Mac OS X has gone through a large number of major releases without making binary incompatible changes to APIs. That may be one definition of "major release", but it's certainly not universal. In any case, I don't understand this discussion centered around whether OpenSSL is justified in doing this or that. It doesn't matter! Apple needs binary compatibility, OpenSSL does not provide it, Apple doesn't expose OpenSSl. That's it. The reasons why OpenSSL doesn't provide it, whether they're right or wrong or just sideways, simply do not matter.

OS X hasn't changed its major version number in over 10 years. :-)

iOS major version bumps frequently though...

"major release" != "major version number"

Besides, Apple's major OS releases are executed like a major version number bump regardless of how others outside the company do things. These bumps include deprecation markers and warnings for APIs with planned retirement. There's no technical reason to remove deprecated APIs (keeping them around forever) to support older apps.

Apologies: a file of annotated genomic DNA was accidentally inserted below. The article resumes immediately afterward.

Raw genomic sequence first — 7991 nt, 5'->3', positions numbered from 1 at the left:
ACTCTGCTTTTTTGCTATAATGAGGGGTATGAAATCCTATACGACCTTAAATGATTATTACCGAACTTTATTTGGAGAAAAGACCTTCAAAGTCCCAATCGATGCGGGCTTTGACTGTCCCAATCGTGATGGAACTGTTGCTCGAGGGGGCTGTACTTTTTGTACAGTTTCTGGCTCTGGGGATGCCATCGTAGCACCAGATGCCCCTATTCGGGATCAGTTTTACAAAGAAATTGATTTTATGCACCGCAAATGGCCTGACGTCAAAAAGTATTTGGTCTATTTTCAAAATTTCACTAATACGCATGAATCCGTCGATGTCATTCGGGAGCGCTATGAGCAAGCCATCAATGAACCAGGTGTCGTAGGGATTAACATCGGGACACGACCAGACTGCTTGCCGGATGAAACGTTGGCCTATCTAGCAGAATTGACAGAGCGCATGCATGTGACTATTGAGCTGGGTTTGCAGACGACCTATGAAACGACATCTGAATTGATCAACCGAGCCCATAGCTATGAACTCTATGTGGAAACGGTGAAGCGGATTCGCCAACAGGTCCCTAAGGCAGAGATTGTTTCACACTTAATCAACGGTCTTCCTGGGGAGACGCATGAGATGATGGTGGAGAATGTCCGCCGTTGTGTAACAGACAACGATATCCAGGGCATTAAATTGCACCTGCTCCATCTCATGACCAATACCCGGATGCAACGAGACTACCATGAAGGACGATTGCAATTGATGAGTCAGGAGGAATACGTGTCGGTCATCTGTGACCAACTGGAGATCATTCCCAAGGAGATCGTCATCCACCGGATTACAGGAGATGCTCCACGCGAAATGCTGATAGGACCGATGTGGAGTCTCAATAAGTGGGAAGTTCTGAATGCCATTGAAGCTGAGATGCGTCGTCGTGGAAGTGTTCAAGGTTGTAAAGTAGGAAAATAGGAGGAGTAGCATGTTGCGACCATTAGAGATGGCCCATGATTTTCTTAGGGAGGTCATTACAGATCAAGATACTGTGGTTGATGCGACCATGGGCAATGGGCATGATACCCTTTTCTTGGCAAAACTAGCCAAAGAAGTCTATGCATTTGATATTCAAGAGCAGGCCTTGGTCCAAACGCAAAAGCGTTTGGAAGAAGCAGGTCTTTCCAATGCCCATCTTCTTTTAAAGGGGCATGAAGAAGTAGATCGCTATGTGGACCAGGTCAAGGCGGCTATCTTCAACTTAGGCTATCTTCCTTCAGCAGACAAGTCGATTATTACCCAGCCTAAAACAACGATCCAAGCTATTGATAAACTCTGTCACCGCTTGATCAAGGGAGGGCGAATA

Well that's very unlikely.

Which is why they dropped OpenSSL.

Here's hoping they never have to enhance their own.

Why does enhancement necessarily require breaking changes in the APIs? Apple has a huge amount of experience in building C-level APIs that support far-reaching forward compatibility.

Open source libraries like OpenSSL tend not to bother, because their model is that you recompile stuff whenever they make binary breaking changes. And there's nothing wrong with that, it's just not how Apple operates. But it's not something inherent in the concept of libraries.

Because the OpenSSL 0.9 APIs have some serious issues, and there are quirks in BIO destruction, etc, that couldn't be fixed without breaking a lot of code. That's why they maintain two trees; 0.9.8 for compatability, and encourage people to use the 1.0 tree, which not only has some new features, but also some important API fixes and improvements.

It's important to note that you can in fact have both openssl library branches on your system and that isn't a problem. It's a mis-statement to refer to these things as breaking changes, as your 0.9.8 linked code is not going to break anytime soon.

I've found that the EVP library (provided with OpenSSL) to be good for implementing basic cryptographic functionalities. It provides a decent layer of abstraction that's portable across different versions of OpenSSL.